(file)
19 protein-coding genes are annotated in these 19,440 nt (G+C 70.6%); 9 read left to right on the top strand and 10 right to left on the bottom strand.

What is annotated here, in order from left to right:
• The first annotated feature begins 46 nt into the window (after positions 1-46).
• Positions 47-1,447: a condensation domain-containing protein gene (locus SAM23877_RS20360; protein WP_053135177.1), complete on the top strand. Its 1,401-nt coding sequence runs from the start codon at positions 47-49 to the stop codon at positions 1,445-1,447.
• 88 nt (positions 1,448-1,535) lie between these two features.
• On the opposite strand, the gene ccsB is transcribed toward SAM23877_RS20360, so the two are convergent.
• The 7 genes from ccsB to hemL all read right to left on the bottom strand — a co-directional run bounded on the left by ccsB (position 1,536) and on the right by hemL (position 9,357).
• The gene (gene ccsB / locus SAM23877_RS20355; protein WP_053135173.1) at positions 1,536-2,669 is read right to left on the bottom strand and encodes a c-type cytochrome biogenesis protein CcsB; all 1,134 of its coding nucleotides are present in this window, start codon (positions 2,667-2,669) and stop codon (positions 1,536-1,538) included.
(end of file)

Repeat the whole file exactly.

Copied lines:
19 protein-coding genes are annotated in these 19,440 nt (G+C 70.6%); 9 read left to right on the top strand and 10 right to left on the bottom strand.

What is annotated here, in order from left to right:
• The first annotated feature begins 46 nt into the window (after positions 1-46).
• Positions 47-1,447: a condensation domain-containing protein gene (locus SAM23877_RS20360; protein WP_053135177.1), complete on the top strand. Its 1,401-nt coding sequence runs from the start codon at positions 47-49 to the stop codon at positions 1,445-1,447.
• 88 nt (positions 1,448-1,535) lie between these two features.
• On the opposite strand, the gene ccsB is transcribed toward SAM23877_RS20360, so the two are convergent.
• The 7 genes from ccsB to hemL all read right to left on the bottom strand — a co-directional run bounded on the left by ccsB (position 1,536) and on the right by hemL (position 9,357).
• The gene (gene ccsB / locus SAM23877_RS20355; protein WP_053135173.1) at positions 1,536-2,669 is read right to left on the bottom strand and encodes a c-type cytochrome biogenesis protein CcsB; all 1,134 of its coding nucleotides are present in this window, start codon (positions 2,667-2,669) and stop codon (positions 1,536-1,538) included.